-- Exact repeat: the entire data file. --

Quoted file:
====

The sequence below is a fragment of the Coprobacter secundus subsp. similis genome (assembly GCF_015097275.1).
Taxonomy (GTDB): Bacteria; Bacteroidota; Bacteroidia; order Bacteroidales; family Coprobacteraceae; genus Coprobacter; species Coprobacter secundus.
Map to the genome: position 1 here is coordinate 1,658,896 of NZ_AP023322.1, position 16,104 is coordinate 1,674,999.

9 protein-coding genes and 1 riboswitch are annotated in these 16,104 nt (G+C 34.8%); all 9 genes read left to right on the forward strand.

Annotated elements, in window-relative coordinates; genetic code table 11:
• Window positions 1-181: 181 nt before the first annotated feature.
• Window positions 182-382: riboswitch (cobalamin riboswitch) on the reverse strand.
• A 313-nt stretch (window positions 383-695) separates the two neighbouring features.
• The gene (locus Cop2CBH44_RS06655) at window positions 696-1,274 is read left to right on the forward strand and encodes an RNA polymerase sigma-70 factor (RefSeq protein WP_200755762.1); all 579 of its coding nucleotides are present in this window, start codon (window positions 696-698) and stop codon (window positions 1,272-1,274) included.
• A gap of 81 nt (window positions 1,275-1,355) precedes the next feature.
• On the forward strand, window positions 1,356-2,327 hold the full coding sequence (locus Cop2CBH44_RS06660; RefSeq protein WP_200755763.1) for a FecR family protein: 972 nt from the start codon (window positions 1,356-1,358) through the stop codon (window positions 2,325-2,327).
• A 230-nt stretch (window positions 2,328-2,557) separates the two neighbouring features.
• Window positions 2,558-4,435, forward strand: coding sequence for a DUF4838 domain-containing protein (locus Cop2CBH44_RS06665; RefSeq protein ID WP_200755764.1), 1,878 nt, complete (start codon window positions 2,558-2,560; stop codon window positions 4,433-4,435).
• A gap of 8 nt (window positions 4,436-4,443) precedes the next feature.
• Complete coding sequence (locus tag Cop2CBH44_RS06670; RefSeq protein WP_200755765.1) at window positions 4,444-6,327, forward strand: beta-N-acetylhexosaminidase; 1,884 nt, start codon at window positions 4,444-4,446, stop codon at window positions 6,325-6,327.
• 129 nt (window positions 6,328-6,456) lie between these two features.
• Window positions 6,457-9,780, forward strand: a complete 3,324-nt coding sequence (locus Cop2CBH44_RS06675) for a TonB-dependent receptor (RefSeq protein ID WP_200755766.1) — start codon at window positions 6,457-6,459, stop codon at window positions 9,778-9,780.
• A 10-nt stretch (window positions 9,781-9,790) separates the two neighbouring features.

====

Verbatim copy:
The sequence below is a fragment of the Coprobacter secundus subsp. similis genome (assembly GCF_015097275.1).
Taxonomy (GTDB): Bacteria; Bacteroidota; Bacteroidia; order Bacteroidales; family Coprobacteraceae; genus Coprobacter; species Coprobacter secundus.
Map to the genome: position 1 here is coordinate 1,658,896 of NZ_AP023322.1, position 16,104 is coordinate 1,674,999.

9 protein-coding genes and 1 riboswitch are annotated in these 16,104 nt (G+C 34.8%); all 9 genes read left to right on the forward strand.

Annotated elements, in window-relative coordinates; genetic code table 11:
• Window positions 1-181: 181 nt before the first annotated feature.
• Window positions 182-382: riboswitch (cobalamin riboswitch) on the reverse strand.
• A 313-nt stretch (window positions 383-695) separates the two neighbouring features.
• The gene (locus Cop2CBH44_RS06655) at window positions 696-1,274 is read left to right on the forward strand and encodes an RNA polymerase sigma-70 factor (RefSeq protein WP_200755762.1); all 579 of its coding nucleotides are present in this window, start codon (window positions 696-698) and stop codon (window positions 1,272-1,274) included.
• A gap of 81 nt (window positions 1,275-1,355) precedes the next feature.
• On the forward strand, window positions 1,356-2,327 hold the full coding sequence (locus Cop2CBH44_RS06660; RefSeq protein WP_200755763.1) for a FecR family protein: 972 nt from the start codon (window positions 1,356-1,358) through the stop codon (window positions 2,325-2,327).
• A 230-nt stretch (window positions 2,328-2,557) separates the two neighbouring features.
• Window positions 2,558-4,435, forward strand: coding sequence for a DUF4838 domain-containing protein (locus Cop2CBH44_RS06665; RefSeq protein ID WP_200755764.1), 1,878 nt, complete (start codon window positions 2,558-2,560; stop codon window positions 4,433-4,435).
• A gap of 8 nt (window positions 4,436-4,443) precedes the next feature.
• Complete coding sequence (locus tag Cop2CBH44_RS06670; RefSeq protein WP_200755765.1) at window positions 4,444-6,327, forward strand: beta-N-acetylhexosaminidase; 1,884 nt, start codon at window positions 4,444-4,446, stop codon at window positions 6,325-6,327.
• 129 nt (window positions 6,328-6,456) lie between these two features.
• Window positions 6,457-9,780, forward strand: a complete 3,324-nt coding sequence (locus Cop2CBH44_RS06675) for a TonB-dependent receptor (RefSeq protein ID WP_200755766.1) — start codon at window positions 6,457-6,459, stop codon at window positions 9,778-9,780.
• A 10-nt stretch (window positions 9,781-9,790) separates the two neighbouring features.